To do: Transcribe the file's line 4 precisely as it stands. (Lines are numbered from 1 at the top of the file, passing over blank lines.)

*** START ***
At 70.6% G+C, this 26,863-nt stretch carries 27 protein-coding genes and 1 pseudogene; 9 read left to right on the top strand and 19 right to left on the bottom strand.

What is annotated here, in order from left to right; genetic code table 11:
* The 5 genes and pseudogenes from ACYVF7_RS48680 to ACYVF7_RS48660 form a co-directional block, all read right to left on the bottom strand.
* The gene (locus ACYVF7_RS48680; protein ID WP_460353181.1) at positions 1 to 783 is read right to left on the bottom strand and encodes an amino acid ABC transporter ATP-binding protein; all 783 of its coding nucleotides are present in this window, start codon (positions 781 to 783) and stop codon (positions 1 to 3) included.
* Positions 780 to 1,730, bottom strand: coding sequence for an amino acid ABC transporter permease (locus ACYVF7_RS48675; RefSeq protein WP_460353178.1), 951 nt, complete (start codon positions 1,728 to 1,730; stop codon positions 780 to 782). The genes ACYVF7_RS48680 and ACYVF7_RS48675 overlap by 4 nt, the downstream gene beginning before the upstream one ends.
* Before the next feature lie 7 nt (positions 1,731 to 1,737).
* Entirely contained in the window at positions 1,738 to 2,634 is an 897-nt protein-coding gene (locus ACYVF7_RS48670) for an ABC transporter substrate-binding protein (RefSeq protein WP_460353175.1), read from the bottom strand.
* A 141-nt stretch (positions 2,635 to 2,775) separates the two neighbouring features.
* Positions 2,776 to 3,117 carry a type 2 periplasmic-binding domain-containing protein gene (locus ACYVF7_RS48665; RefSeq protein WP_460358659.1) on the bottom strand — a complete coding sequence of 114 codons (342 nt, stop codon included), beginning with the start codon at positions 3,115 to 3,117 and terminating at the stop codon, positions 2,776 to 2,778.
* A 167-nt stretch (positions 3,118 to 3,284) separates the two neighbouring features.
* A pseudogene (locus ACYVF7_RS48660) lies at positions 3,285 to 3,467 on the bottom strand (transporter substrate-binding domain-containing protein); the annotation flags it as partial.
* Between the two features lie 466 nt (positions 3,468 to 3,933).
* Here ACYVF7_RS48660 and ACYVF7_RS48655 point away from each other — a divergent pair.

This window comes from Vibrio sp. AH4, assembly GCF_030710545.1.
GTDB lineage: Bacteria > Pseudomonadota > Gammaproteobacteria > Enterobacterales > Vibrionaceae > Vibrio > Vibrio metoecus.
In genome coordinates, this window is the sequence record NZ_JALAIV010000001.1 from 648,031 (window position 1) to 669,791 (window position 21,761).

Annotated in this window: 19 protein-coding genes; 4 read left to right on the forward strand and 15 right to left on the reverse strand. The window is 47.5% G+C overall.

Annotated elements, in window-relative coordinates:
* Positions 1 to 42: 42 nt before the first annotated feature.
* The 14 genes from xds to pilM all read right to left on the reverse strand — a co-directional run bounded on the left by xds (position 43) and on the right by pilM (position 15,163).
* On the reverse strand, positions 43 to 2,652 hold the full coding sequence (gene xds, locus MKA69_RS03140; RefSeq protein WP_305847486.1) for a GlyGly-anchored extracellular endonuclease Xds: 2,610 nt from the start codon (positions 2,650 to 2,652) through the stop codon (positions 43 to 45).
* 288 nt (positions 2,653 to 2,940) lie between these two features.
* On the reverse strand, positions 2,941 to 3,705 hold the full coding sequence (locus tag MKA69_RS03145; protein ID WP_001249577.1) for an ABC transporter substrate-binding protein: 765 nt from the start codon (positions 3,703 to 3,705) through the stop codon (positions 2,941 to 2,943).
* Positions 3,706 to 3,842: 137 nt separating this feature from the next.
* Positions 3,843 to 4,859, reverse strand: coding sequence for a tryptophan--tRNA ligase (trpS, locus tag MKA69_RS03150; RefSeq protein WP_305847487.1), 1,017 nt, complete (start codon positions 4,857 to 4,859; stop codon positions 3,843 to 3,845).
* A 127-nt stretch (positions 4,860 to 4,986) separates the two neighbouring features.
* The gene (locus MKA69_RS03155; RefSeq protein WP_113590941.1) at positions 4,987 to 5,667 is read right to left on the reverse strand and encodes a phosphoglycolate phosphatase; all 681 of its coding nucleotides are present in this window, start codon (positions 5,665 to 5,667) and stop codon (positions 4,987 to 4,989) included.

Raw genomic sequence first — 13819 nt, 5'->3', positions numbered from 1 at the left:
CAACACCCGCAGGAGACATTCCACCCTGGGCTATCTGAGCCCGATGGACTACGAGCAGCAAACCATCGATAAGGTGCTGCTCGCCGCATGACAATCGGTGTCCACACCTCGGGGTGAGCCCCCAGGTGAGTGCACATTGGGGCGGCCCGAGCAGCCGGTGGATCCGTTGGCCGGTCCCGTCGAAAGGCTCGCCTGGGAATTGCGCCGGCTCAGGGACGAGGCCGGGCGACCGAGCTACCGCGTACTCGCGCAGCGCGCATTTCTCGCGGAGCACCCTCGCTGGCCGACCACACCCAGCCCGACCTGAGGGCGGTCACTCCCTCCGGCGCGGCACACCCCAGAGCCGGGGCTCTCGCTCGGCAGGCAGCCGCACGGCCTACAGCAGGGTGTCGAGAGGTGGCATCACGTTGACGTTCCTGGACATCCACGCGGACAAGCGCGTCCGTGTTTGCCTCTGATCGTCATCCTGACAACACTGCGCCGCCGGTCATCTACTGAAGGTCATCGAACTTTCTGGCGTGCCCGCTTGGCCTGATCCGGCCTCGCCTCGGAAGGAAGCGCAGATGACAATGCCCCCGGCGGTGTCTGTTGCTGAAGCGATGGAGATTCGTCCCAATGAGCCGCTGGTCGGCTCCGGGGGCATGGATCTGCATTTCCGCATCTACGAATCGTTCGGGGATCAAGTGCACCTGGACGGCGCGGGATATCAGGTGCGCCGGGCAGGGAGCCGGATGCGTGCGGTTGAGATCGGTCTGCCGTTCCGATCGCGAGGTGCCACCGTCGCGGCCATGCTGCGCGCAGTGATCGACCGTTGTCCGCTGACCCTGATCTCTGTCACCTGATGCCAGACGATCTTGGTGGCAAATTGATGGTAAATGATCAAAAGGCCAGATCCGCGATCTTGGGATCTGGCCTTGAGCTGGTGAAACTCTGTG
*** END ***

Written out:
* The gene (locus ACYVF7_RS48680; protein ID WP_460353181.1) at positions 1 to 783 is read right to left on the bottom strand and encodes an amino acid ABC transporter ATP-binding protein; all 783 of its coding nucleotides are present in this window, start codon (positions 781 to 783) and stop codon (positions 1 to 3) included.